With one week to go until ‘Files on film’ closes, this is my final blog in a series focussing on the documents featured in the competition.
In this entry, I’ve chosen to look at one of the documents we know little about from its inclusion in the collection, but further research brings it to life and establishes its importance in the history of mental health.
Please note that at the time this document was produced, ‘lunatic’ was used to describe ‘a person of unsound mind, who was once of sound mind’. 1 This term was used until the passing of the Mental Treatment Act in 1930, but would not be used today and can be considered offensive. For the purpose of this post, the term is used in its historical context.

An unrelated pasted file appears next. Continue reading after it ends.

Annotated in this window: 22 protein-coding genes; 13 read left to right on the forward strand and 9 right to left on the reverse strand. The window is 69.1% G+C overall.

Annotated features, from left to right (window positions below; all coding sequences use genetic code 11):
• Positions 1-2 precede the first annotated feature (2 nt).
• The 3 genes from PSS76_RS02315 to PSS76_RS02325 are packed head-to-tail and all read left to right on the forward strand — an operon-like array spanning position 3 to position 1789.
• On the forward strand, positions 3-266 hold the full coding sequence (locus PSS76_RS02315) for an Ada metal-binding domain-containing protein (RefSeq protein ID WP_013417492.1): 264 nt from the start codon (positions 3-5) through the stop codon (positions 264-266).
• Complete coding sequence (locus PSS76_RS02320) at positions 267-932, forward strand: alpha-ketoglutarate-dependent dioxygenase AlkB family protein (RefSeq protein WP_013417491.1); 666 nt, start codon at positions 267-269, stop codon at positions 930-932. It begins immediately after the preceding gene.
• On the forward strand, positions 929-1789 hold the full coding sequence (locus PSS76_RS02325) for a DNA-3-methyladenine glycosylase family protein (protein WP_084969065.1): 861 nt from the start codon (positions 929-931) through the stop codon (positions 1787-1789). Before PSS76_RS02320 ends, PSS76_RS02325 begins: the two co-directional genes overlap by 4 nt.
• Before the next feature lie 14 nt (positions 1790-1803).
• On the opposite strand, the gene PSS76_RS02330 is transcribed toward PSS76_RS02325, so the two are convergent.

The ‘Asylum for Lunatics at Brislington House’ in Bristol was built in 1804 as one of the first purpose-built private mental institutions in the country. In MPI 1/332/1, extracted from PRO 30/8/314, we hold a floorplan of the building, showing in detail the provisions made for the patients and the way they were housed.
- 1. James Lappin, 1996, ‘Central Government and the supervision of the treatment of lunatics 1800-1913: A guide to sources in the Public Record Office’, London: Wellcome Trust. ^